‘No need for plebiscite,’ says Law Society of Tasmania
The president of the Law Society of Tasmania has called on the Federal Government not to “squib the issue” of marriage equality by resorting to a plebiscite.
“I call on the Federal Government to act on this and bring debate on the current bill,” said Matthew Verney.
“Marriage equality is an important rule of law matter. It is important that all members of our community are treated equally by the law. At the moment, so far as marriage is concerned, that is not the case.”
Mr Verney said there was “no need for a plebiscite” as the Commonwealth Parliament is charged with the constitutional power to legislate for marriage.
“It has done so before under the Menzies government and again under the Howard government," he added.
“In neither case did the government squib the issue by resorting to a plebiscite. The High Court confirmed the constitutional position as to the parliament’s powers in the last year to do so.”
Prime Minister Malcolm Turnbull, who was sworn in last Tuesday following a leadership spill, has said he will stick to Tony Abbott’s policy of holding a plebiscite on marriage equality after the next election.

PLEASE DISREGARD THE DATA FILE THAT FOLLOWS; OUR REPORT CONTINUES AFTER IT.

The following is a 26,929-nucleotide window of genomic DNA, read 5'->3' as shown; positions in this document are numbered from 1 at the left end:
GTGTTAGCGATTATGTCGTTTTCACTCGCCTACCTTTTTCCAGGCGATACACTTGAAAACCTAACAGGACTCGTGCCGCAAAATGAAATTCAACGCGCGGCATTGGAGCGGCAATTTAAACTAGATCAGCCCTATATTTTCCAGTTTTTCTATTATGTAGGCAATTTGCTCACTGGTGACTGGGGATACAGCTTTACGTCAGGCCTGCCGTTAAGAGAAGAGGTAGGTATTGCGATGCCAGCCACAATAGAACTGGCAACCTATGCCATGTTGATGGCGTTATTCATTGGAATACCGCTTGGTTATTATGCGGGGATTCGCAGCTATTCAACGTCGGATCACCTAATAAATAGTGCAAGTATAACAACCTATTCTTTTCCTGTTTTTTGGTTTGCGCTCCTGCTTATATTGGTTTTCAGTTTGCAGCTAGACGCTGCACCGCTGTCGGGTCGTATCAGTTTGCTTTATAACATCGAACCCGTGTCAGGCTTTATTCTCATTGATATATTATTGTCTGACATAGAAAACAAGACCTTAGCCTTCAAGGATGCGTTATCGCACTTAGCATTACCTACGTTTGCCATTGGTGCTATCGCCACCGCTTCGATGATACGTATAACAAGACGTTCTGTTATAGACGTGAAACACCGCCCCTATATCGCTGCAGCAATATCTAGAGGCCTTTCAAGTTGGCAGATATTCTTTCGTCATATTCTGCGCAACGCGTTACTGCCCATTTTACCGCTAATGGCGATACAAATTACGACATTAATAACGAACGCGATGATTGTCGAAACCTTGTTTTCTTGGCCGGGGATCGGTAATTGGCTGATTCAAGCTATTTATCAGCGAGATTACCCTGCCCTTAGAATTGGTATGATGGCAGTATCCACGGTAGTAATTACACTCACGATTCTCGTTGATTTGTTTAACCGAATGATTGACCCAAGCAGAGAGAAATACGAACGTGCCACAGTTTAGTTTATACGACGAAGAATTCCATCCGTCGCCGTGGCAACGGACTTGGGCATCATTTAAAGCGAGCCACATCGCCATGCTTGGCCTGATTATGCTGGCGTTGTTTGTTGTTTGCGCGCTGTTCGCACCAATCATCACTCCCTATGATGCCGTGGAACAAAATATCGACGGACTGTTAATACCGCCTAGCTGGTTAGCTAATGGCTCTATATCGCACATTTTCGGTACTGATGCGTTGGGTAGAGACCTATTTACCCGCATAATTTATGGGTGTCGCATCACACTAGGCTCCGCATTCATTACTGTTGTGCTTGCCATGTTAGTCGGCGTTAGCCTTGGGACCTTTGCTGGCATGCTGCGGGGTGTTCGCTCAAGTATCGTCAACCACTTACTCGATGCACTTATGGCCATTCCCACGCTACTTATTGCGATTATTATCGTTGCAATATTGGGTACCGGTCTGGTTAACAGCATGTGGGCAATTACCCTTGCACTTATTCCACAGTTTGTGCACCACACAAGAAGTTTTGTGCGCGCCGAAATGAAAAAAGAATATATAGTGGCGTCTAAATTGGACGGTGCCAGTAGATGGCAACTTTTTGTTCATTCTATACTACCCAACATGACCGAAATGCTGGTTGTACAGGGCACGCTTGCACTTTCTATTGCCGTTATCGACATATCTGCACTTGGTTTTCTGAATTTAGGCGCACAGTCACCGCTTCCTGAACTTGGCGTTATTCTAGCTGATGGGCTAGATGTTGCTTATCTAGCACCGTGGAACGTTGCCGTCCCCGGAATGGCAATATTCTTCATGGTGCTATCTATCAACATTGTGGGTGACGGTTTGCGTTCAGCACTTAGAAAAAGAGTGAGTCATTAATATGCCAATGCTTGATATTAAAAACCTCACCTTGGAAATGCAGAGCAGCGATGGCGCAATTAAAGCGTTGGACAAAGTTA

In Australia, a plebiscite is a ‘people’s vote’ used to decide a national question that does not affect the constitution. Unlike a referendum, the outcome of a plebiscite does not have legal force.
There have been two plebiscites in Australia’s history, in 1916 and 1917. These both related to the introduction of conscription during the First World War and were defeated.
Plebiscites and referendums are expensive; the 1999 referendum, which is the most recent national vote, cost $66.8 million.
Numerous marriage equality bills have been introduced into parliament since 2010. In June Labor leader Bill Shorten introduced a marriage equality bill and called on the Liberal party to grant a free vote.
Defending his decision to resolve the issue through a plebiscite last week, Mr Turnbull said: "There is no greater virtue in a free vote here or a plebiscite, they are each means of resolving the matter.
"One I grant you is more expensive but, nonetheless, it is a very legitimate and democratic way of dealing with it."
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